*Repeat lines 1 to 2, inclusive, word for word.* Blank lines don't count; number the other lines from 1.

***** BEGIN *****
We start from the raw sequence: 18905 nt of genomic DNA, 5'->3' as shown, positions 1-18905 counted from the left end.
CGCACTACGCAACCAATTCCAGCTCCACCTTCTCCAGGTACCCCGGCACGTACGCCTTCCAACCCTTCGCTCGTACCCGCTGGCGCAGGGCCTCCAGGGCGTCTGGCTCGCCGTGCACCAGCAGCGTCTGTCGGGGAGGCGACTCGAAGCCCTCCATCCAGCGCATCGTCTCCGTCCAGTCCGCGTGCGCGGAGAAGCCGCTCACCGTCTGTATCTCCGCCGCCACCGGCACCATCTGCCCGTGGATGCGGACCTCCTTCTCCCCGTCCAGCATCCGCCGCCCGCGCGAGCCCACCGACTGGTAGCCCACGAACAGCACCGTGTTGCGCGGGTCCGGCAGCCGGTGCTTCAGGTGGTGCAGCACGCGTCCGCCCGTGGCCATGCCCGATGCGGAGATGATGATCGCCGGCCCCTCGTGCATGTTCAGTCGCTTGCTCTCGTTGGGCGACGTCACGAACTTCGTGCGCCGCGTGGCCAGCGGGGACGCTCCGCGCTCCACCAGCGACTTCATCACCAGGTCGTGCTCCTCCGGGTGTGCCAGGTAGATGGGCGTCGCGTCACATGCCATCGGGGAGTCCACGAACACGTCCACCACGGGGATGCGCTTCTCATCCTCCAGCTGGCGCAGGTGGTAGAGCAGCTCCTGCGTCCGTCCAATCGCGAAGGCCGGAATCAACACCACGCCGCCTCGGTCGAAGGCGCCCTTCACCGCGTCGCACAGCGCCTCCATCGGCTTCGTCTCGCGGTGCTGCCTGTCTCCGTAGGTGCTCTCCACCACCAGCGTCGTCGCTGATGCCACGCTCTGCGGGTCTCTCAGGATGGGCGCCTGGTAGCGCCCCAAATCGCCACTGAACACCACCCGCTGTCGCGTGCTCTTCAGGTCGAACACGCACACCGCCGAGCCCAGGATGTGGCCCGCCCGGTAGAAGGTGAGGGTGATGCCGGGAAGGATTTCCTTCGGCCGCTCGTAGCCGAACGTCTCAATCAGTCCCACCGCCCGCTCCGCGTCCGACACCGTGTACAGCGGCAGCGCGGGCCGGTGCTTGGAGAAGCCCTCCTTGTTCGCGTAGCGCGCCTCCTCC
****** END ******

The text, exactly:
We start from the raw sequence: 18905 nt of genomic DNA, 5'->3' as shown, positions 1-18905 counted from the left end.
CGCACTACGCAACCAATTCCAGCTCCACCTTCTCCAGGTACCCCGGCACGTACGCCTTCCAACCCTTCGCTCGTACCCGCTGGCGCAGGGCCTCCAGGGCGTCTGGCTCGCCGTGCACCAGCAGCGTCTGTCGGGGAGGCGACTCGAAGCCCTCCATCCAGCGCATCGTCTCCGTCCAGTCCGCGTGCGCGGAGAAGCCGCTCACCGTCTGTATCTCCGCCGCCACCGGCACCATCTGCCCGTGGATGCGGACCTCCTTCTCCCCGTCCAGCATCCGCCGCCCGCGCGAGCCCACCGACTGGTAGCCCACGAACAGCACCGTGTTGCGCGGGTCCGGCAGCCGGTGCTTCAGGTGGTGCAGCACGCGTCCGCCCGTGGCCATGCCCGATGCGGAGATGATGATCGCCGGCCCCTCGTGCATGTTCAGTCGCTTGCTCTCGTTGGGCGACGTCACGAACTTCGTGCGCCGCGTGGCCAGCGGGGACGCTCCGCGCTCCACCAGCGACTTCATCACCAGGTCGTGCTCCTCCGGGTGTGCCAGGTAGATGGGCGTCGCGTCACATGCCATCGGGGAGTCCACGAACACGTCCACCACGGGGATGCGCTTCTCATCCTCCAGCTGGCGCAGGTGGTAGAGCAGCTCCTGCGTCCGTCCAATCGCGAAGGCCGGAATCAACACCACGCCGCCTCGGTCGAAGGCGCCCTTCACCGCGTCGCACAGCGCCTCCATCGGCTTCGTCTCGCGGTGCTGCCTGTCTCCGTAGGTGCTCTCCACCACCAGCGTCGTCGCTGATGCCACGCTCTGCGGGTCTCTCAGGATGGGCGCCTGGTAGCGCCCCAAATCGCCACTGAACACCACCCGCTGTCGCGTGCTCTTCAGGTCGAACACGCACACCGCCGAGCCCAGGATGTGGCCCGCCCGGTAGAAGGTGAGGGTGATGCCGGGAAGGATTTCCTTCGGCCGCTCGTAGCCGAACGTCTCAATCAGTCCCACCGCCCGCTCCGCGTCCGACACCGTGTACAGCGGCAGCGCGGGCCGGTGCTTGGAGAAGCCCTCCTTGTTCGCGTAGCGCGCCTCCTCC